Our Northwest

Columbia resembles its pre-dam days

Tuesday, April 8, 2014by  Jon Osterberg

Recreational boaters will suffer this summer because of the large Wanapum Dam crack that prompted officials to lower reservoir water by 26 feet in late February.
   As a result, Columbia River docks and boat launches now sit high and dry. The Grant County PUD says it has “no timelines established for when we anticipate having river levels back up.”
   Riverside communities like Crescent Bar and Sunland Estates, which thrive on tourism, are nervous.
   There’s a silver lining, though. Grant County had planned to upgrade several boat launches and docks, and now that work can be done in open air rather than below water level, saving the county a bundle – perhaps hundreds of thousands of dollars.
   Today, a wide swath of sun-cracked mud borders the Columbia, reminiscent of the topography before Wanapum Dam flooded the gorge in 1963.
   See for yourself. Here’s a photo (above) my dad shot in 1955 while driving to Seattle on U.S. 10 – the forerunner to Interstate 90 – through Frenchman Coulee. Back then the Columbia still flowed wild and free between Rock Island and Priest Rapids dams. Note the narrower, shallower river with a sandbar in the middle.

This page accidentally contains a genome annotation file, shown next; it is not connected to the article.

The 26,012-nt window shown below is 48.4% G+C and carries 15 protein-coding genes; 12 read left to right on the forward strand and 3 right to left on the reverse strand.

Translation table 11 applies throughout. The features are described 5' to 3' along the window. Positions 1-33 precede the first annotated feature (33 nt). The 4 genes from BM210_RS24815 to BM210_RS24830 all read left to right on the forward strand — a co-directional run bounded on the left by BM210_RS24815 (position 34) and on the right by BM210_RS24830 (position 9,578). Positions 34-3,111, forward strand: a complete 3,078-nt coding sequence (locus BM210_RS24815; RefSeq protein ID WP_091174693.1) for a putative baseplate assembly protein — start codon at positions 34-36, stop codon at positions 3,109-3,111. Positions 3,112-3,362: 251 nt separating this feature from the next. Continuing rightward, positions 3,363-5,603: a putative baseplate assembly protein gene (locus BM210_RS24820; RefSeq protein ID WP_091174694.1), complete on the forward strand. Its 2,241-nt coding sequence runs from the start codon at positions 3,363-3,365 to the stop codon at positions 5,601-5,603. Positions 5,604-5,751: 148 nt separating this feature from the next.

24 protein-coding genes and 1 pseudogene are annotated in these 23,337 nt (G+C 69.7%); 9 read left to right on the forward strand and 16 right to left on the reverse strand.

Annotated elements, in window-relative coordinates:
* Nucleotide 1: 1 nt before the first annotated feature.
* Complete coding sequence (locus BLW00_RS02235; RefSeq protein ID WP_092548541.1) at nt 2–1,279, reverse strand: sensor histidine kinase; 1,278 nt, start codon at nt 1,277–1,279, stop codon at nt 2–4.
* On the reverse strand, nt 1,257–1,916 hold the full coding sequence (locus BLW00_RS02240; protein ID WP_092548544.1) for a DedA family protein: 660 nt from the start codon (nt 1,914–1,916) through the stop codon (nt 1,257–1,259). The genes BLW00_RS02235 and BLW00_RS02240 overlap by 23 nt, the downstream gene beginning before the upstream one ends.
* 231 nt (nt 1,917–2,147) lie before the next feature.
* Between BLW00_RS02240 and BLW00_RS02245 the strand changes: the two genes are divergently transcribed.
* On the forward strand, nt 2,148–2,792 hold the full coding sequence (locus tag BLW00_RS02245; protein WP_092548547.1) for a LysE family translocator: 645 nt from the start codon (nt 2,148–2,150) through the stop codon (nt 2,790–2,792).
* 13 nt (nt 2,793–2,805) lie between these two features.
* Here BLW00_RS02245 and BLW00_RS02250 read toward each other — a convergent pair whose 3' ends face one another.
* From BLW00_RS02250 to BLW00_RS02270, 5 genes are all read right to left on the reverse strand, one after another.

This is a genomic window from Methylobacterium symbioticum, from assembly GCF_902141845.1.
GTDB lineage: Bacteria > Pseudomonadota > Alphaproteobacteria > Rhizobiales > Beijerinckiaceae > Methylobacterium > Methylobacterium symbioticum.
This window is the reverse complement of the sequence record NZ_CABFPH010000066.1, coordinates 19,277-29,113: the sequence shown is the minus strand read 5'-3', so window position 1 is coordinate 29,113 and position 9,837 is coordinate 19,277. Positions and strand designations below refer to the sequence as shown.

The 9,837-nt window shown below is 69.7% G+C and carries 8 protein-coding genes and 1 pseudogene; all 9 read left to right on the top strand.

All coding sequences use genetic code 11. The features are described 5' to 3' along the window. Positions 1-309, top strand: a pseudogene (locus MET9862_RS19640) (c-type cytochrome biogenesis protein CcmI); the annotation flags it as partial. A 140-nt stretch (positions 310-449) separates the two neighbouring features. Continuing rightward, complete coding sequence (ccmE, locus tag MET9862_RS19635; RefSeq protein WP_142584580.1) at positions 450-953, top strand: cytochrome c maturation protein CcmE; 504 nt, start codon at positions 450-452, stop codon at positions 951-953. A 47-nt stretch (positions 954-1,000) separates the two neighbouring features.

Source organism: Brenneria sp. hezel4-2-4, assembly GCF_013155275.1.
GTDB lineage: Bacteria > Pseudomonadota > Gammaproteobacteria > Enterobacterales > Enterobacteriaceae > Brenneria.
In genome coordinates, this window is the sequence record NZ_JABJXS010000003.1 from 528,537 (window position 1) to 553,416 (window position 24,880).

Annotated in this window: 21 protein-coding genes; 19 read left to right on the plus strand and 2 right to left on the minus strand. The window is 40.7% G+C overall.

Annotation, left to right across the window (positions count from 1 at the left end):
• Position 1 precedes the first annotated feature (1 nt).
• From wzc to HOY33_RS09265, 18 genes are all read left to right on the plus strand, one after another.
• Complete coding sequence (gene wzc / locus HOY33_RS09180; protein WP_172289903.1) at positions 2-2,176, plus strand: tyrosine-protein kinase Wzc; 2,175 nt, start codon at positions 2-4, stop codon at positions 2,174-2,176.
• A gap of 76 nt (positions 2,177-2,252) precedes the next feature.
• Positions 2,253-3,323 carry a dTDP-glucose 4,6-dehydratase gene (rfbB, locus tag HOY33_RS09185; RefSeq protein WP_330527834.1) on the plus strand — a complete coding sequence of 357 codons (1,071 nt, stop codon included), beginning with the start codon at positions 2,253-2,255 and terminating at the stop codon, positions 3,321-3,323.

At the left center of the photo, you see U.S. 10 receding in the distance toward the old two-lane Vantage Bridge.
   In 1963, all of that landscape flooded when Wanapum Dam was completed. For comparison, see my 1979 photo (left) that shows that same old highway vanishing under the water impounded behind the dam.
   Resort owners and seasonal residents want their big river back. And they'll have it.
   But right now, no one can say when.

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